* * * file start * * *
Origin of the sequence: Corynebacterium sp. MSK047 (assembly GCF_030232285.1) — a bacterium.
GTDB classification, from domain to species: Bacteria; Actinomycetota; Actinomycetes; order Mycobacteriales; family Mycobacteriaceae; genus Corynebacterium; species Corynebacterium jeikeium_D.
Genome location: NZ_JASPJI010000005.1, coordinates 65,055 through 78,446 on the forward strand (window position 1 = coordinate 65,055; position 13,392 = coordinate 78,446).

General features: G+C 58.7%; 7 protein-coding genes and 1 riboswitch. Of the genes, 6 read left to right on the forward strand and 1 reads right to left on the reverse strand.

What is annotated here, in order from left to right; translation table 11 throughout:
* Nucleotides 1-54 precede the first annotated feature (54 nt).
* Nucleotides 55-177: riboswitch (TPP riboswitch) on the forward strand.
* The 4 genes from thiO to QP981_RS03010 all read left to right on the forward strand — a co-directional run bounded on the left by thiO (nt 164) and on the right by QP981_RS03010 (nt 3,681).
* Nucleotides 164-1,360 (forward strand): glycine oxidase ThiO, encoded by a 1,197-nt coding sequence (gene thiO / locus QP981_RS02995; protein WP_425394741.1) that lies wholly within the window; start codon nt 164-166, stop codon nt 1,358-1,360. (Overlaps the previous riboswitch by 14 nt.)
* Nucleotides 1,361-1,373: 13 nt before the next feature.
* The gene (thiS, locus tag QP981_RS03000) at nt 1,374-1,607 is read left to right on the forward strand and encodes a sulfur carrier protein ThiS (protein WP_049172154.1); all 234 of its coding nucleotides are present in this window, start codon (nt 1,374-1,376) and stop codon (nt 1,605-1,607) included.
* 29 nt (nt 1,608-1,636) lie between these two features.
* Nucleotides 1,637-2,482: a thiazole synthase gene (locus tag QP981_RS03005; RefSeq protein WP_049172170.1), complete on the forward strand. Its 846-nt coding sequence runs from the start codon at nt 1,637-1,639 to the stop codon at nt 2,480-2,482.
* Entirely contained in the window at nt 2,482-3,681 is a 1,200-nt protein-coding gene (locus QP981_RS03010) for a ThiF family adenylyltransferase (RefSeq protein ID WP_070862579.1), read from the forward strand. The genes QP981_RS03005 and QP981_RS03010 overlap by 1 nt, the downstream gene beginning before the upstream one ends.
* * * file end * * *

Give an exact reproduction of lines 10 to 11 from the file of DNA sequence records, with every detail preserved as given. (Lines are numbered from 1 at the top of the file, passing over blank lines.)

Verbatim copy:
* Nucleotides 1,361-1,373: 13 nt before the next feature.
* The gene (thiS, locus tag QP981_RS03000) at nt 1,374-1,607 is read left to right on the forward strand and encodes a sulfur carrier protein ThiS (protein WP_049172154.1); all 234 of its coding nucleotides are present in this window, start codon (nt 1,374-1,376) and stop codon (nt 1,605-1,607) included.